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Venezuela's Maduro in shadow of charismatic Chavez

media Posters in support of Nicolas Maduro hang in the staunchly Chavista slum of 23 de enero, a stone's throw from the Miraflores presidential palace in Caracas. © Girish Gupta

Venezuela is starting to change after the death of Hugo Chavez, and there are huge hurdles to overcome...

At 8pm every night for a whole week after April’s presidential election here, the ritual banging of pots and pans sounded all over Caracas. The so-called cacerolazo is a famous tool of protest all over Latin America, used to demonstrate discontent.

After Hugo Chavez’s death in March, his handpicked successor, Nicolas Maduro, who is 50, won a snap election by 1.5 percentage points. That was in stark contrast to the double-digit wins commanded by Chavez during his 14-year tenure and the score revealed much unease with the self-styled government here.

Leader of the opposition, 40-year-old Henrique Capriles - who lost to Chavez himself in October’s election by 11 percentage points - called for protests, though the recount he requested confirmed Maduro’s win.

The narrow margin does reveal a lack of support for the former Foreign Minister, compared to his charismatic predecessor.

José Vicente Rangel, a 66-year-old teacher, said he has always been and always will be a Chavista, as he stood in the main square of Barinas, Chavez’s home state. In April, however, he voted for Capriles.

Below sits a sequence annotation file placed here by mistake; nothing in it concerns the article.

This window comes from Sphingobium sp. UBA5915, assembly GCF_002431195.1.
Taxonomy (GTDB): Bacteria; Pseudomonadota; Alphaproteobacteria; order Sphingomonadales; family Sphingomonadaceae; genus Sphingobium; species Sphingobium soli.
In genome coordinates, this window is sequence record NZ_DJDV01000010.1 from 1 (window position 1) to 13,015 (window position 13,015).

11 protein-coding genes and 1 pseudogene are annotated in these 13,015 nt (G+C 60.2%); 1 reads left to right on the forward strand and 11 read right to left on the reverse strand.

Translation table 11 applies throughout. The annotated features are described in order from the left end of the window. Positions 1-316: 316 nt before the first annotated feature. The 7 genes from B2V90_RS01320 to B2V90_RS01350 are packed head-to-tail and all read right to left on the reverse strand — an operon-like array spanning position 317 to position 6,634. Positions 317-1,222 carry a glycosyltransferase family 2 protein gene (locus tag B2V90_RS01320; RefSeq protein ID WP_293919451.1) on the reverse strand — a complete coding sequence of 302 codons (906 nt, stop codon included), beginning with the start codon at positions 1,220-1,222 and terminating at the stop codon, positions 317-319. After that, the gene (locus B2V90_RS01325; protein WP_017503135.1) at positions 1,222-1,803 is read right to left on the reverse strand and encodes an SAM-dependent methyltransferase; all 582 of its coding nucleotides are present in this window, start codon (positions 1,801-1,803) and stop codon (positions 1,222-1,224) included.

“Chavez is one thing, Maduro is another. Maduro doesn’t know this country,” he said. “Capriles is a new alternative who proposes new things.”

Yet, Chavez asked Venezuelans to vote for Maduro, should he die, just before he flew to Havana in December for his fourth and final cancer operation. Many of Chavez’s most loyal supporters followed his orders.

“[Chavez] is the only president in the history of this country who has helped the poor,” said Luzmery Roque, 52, a teacher, standing outside the military building which houses Chavez’s body.

“Nicolas [Maduro] is another child of Chavez, another man of the people. Capriles is incapable of feeling what the poor of Venezuela feel.”

Venezuela is suffering shortages of basic items, annual inflation is at an eyewatering 35%, and the country has one of the world’s highest murder rates. The key difference now though is that Chavez is no longer the friendly frontman for a struggling government. Both sides in Venezuela are well aware of this and are looking to take advantage.

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